Tresiba vs. Lantus study: much less night-time hypoglycemia

Major study shows that, Tresiba (insulin degludec), compared to Lantus (insulin glargine), generates less overall episodes of hypoglycemia, and a bit more than half as many night-time episodes of hypoglycemia (the most dangerous). Significantly fewer patients on Tresiba experience severe hypoglycemia compared to Lantus. Trials were run for both Type 1 and Type 2 diabetes patients.

It occurs to me we never quoted the results of the SWITCH 1 & 2 trials on the forum! There were published on July 4, 2017 on JAMA. So here goes.

Novo Nordisk ran these trials between 2014 and 2016, in about 90 different locations, with a total of about 1,200 patients. The two trials were double-blind, randomized crossover trials:

  • double-blind means that neither the patients nor the medical staff know who is taking what drug;
  • randomized means that the patients are randomly assigned a trial group;
  • crossover means that there are two phases, and that each batch of patients runs through both drugs, one in each phase.

These types of trials establish causality, and are pretty good at ruling out many sources of bias and error: they are the best type of trials you can run!

SWITCH 1 focused on patients with Type 1 diabetes. SWITCH 2 focused on patients with Type 2 diabetes. The results of both trials were similar. In both cases:

  • the overall rate of hypoglycemia was lower for Tresiba (2201/100PYE [Person year’s exposure] vs 2463/100PYE for Lantus in SWITCH 1, 186 vs 265 in SWITCH 2);

  • the night-time rate of hypoglycemia was significantly lower for Tresiba (277/100PYE vs 468/100PYE for Lantus in SWITCH 1, 55 vs 94 in SWITCH 20)

  • fewer patients on Tresiba experienced severe hypoglycemia (10% vs 17% on Lantus in SWITCH 1, 1.6% vs 2.4% in SWITCH 2).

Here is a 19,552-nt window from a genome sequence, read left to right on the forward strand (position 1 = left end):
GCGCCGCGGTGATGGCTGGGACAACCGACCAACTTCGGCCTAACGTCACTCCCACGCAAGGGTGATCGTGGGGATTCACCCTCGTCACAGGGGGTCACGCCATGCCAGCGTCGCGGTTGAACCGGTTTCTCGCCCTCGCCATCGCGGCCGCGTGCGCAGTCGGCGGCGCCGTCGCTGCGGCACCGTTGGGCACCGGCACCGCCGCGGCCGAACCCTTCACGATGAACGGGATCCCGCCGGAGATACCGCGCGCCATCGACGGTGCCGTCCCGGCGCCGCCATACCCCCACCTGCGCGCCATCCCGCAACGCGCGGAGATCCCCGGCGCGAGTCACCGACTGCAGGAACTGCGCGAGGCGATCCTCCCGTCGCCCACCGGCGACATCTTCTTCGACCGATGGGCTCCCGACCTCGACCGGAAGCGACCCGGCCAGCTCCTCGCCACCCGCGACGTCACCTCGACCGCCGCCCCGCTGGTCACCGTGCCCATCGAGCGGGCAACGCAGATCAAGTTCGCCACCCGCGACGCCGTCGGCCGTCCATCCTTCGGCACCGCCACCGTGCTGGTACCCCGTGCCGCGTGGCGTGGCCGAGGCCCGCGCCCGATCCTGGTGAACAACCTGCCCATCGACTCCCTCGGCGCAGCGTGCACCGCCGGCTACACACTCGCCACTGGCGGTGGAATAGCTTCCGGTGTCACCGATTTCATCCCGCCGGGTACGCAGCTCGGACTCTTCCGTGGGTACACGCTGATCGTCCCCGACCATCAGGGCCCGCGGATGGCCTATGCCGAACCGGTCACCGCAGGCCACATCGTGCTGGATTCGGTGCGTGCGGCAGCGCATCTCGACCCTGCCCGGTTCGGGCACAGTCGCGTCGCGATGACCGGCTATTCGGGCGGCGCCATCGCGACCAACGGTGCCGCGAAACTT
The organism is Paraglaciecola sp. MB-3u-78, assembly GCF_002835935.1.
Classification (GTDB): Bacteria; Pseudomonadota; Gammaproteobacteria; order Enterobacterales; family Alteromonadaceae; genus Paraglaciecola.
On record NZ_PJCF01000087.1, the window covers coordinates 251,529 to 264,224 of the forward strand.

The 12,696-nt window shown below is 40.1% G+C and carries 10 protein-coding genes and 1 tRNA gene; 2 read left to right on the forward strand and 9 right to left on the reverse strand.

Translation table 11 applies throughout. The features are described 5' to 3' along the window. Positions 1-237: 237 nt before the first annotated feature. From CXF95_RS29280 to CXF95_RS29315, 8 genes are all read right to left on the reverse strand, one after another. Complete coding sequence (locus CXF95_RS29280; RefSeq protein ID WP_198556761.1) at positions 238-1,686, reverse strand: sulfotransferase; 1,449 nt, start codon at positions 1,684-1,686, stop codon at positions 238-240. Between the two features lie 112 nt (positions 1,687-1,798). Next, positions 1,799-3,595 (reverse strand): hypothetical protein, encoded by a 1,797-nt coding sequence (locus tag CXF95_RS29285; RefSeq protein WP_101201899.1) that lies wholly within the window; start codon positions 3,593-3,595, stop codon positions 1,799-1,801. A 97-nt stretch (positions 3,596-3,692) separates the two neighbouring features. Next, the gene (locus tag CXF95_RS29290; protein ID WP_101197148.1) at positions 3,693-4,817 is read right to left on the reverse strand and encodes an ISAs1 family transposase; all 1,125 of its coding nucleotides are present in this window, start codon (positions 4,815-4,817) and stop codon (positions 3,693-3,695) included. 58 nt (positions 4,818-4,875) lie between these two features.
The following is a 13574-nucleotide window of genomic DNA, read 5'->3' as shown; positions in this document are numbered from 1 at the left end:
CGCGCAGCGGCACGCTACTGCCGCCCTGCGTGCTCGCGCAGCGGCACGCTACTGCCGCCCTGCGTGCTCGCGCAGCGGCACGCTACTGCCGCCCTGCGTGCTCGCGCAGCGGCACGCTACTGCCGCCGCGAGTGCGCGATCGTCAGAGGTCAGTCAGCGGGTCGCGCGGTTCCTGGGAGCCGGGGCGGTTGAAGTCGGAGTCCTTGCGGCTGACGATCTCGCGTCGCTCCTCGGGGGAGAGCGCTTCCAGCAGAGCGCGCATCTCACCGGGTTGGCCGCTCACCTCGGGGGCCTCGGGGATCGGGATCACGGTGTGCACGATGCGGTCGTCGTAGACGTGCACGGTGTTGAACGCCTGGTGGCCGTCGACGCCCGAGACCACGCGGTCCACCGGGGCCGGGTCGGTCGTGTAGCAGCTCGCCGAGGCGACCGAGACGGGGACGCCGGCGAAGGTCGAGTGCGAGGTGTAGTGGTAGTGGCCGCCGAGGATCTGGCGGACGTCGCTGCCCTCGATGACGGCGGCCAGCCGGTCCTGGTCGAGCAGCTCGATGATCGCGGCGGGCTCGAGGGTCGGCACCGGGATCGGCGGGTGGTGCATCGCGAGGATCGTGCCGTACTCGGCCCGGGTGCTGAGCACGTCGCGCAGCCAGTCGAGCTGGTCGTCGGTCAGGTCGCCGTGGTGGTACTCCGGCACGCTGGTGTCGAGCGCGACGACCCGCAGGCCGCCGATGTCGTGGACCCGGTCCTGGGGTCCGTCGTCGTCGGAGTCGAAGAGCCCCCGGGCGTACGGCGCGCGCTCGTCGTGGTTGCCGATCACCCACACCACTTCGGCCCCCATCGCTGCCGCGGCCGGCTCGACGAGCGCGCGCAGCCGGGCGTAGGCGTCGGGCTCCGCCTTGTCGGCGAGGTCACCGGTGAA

The SWITCH 1 trial write-up in JAMA:

The SWITCH 2 trial write-up in JAMA:


Very interesting results. I hadn’t heard of these trials, so I appreciate you bringing them forward. Additionally, it makes sense that Type 2’s would have less hypo events, but it is shocking to me that it would be a 10 fold difference.


@Michel Thank you for pointing out these important studies.

The results are much of what I would have expected, given the dynamics of the two drugs.

The degludac and the glargine were given as once daily injections, randomized morning or evening. But from my experience (and many others) glargine does not have a true 24 hour activity in many cases. It also does not exhibit a flat activity profile, having peaks and valleys during its activity. Once a day titration can easily lead to overdosage, which in turn would lead to hypoglycemic episodes.

In real life, this is complicated by the fact that a good number of glargine users split the daily dosage in half, taking injections both morning and evening.

Degludac, on the other hand, truly is a 24 hour insulin with no peaks or valleys. Because it is easier to titrate because of this, there is less likelihood of overdosage, hence less likelihood of hypoglycemic episodes.


Solid logic. Seems a contradiction to me that tresiba works better than Lantus because of no peaks or valleys but some think pumping is best of all because of the ability to introduce infinite peaks and valleys…


Sam, I am really glad that you have found an excellent tool to manage your diabetes. With that said, I do find it interesting that you appear to dogmatically question those that have found success using a toolset different than yours. I think that the survey I initiated shows that we have a tremendous pool of very successful diabetics using a variety of interventional tools and diet approaches. That, shows me that the most important tool we can offer is dedication to keeping a healthy A1c in the face of difficult challenges.

Not intending to dogmatically question anyone… just pointing out that this might be a good option to try even though it’s not immediately apparent to all people…

But to some extent we’re all guilty of that. We tend to be critical of R and NPH for example and consider it dated and archaic protocol even though some people have great success with it…

So finally I must ask: Do those of you who successfully use Tresiba not have variable basal requirements throughout the day? Or do you accommodate those with food and bolus adjustments, or some other way?